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by Dr. Daniel J. Heller
Since she first appeared on the pages of All-Star Comics in 1941, Wonder Woman has been a paragon of a strong, heroic woman. She stands for truth, justice, and peace. She is widely described as a feminist icon—and with good reason. Wonder Woman was designed by psychologist William Moulton Marston to be the type of woman who could "rule the world."
Marston was not only a noted psychologist and professor but also a prominent women’s rights activist.
This paragraph comes directly from The New Yorker article: "'Wonder Woman' was conceived by Dr. Marston to set up a standard among children and young people of strong, free, courageous womanhood; to combat the idea that women are inferior to men; and to inspire girls to self-confidence and achievement in athletics, occupations, and professions monopolized by men."
Marston was of the belief that women were the best hope for future civilization. In fact, in 1937, he predicted that women would eventually rule the world. He himself admitted that Wonder Woman was designed to be a propaganda for this "new type of woman" who would lead this new world.
Wonder Woman’s back-story is deeply rooted in the suffragist movement of the late 19th and early 20th century. Wonder Woman’s real name is Princess Diana of Themyscira and she’s one of the Amazon warriors. According to Greek mythology, this all-female band of fighters formed their own matriarchal society. The suffragist movement borrowed from Amazon imagery for use in pro-feminist novels, poetry, and artwork.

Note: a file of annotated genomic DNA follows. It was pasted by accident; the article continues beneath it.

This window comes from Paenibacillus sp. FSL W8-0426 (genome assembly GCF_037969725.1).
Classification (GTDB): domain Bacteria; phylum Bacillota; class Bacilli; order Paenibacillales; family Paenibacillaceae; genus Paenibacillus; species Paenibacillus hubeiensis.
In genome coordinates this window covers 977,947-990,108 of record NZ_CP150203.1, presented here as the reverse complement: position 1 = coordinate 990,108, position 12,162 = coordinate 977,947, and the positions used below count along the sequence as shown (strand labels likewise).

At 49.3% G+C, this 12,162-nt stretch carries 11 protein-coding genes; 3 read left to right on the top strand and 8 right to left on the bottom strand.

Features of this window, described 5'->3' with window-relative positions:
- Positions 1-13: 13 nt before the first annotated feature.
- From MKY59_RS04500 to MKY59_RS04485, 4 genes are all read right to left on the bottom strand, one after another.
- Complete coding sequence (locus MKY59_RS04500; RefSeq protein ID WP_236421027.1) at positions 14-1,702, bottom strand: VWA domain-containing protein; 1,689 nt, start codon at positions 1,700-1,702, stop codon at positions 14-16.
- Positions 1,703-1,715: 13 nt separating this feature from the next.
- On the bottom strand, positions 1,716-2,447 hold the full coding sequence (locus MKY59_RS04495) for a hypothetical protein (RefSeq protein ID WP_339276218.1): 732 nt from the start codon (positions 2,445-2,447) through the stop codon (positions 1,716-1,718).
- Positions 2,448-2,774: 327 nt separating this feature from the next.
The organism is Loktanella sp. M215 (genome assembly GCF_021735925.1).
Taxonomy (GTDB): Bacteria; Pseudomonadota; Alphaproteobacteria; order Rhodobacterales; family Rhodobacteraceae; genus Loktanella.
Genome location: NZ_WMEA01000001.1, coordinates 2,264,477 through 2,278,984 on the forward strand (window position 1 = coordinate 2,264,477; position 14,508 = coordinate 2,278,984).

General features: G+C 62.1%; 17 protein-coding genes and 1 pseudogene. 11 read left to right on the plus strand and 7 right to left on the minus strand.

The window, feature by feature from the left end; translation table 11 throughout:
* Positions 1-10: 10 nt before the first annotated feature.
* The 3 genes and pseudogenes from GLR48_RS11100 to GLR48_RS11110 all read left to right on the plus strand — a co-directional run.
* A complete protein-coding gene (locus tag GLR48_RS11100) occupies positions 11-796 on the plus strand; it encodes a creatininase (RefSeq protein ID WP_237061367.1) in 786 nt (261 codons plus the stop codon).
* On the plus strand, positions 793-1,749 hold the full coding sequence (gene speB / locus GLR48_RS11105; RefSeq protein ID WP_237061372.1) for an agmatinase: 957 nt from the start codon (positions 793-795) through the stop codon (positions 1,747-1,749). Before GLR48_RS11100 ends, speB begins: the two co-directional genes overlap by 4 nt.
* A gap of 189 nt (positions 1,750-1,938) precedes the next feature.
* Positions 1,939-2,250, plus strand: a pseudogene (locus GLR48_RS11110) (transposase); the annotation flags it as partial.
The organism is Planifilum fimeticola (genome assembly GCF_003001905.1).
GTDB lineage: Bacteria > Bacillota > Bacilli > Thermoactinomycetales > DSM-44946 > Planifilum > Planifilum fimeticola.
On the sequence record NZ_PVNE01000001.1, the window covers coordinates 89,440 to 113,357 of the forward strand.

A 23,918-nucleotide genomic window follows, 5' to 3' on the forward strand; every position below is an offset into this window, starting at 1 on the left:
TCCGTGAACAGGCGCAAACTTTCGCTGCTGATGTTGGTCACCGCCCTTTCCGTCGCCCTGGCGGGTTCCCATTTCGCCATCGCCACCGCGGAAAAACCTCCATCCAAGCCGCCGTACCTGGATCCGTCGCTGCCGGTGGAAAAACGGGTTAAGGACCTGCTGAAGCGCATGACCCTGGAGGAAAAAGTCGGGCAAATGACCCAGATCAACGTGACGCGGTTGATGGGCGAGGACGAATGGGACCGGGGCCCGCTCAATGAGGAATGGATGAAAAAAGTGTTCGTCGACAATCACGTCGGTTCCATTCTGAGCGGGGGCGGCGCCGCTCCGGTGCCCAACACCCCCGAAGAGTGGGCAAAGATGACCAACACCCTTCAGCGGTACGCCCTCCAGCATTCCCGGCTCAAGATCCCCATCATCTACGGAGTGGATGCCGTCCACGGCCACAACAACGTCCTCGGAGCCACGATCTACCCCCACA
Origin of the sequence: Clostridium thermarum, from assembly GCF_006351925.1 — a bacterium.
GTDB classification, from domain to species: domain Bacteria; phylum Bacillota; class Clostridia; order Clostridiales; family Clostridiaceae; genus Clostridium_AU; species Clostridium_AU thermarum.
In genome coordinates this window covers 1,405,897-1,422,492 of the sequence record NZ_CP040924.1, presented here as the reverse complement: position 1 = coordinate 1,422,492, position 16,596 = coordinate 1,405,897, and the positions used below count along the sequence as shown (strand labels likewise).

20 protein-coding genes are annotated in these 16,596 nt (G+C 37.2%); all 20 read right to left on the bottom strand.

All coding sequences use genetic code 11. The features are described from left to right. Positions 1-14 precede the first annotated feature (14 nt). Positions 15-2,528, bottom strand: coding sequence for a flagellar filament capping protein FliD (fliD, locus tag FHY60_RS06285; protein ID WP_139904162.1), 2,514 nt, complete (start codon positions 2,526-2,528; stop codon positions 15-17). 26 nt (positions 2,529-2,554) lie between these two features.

When Marston was approached by Superman publisher M.C. Gaines to work as a consultant, he suggested creating a female superhero. Marston borrowed heavily from the suffragist literature while developing Wonder Woman’s origin story.
Wonder Woman first appeared in December 1941, on the eve of World War II, in All-Star Comics No. 8, when she flew to the United States from her mythological homeland to fight for truth, justice--and women’s rights. The next spring, publishers asked readers whether Wonder Woman should be allowed to join the superheroes’ Justice Society, which at the time was composed only of male heroes. Almost 89 percent of the nearly 2,000 first responders voted for her inclusion.
During her first few years, Wonder Woman encouraged women to join in the war effort as Women’s Army Auxiliary Corps (WAACs) or Women’s Accepted for Voluntary Emergency Services (WAVES). A regular four-page feature called "The Wonder Women of History" included biographies of important women and their accomplishments. Did you know that Wonder Woman ran for president in 1943? A year later, she became the third superhero after Superman and Batman to have her own daily syndicated comic strip.
Marston died of cancer in 1947, just as American women were returning to their domestic roles as housewives (after spending the war working in factories to support the war effort) while men returned from war and went back to work. Wonder Woman followed suit, working more feminine jobs. The "Wonder Women of History" feature was replaced with a feature on wedding trends.
Although Marston’s dream of a civilization led by women has yet to come to fruition, Wonder Woman’s image is still in many ways synonymous with female strength and wisdom. Soon, she’ll be coming to the big screen. In 2016, Israeli actress Gal Gadot will play the Amazon warrior in Batman v. Superman: Dawn of Justice. This new Wonder Woman may be a new way for a new generation to engage with Marston’s vision of confident, courageous women.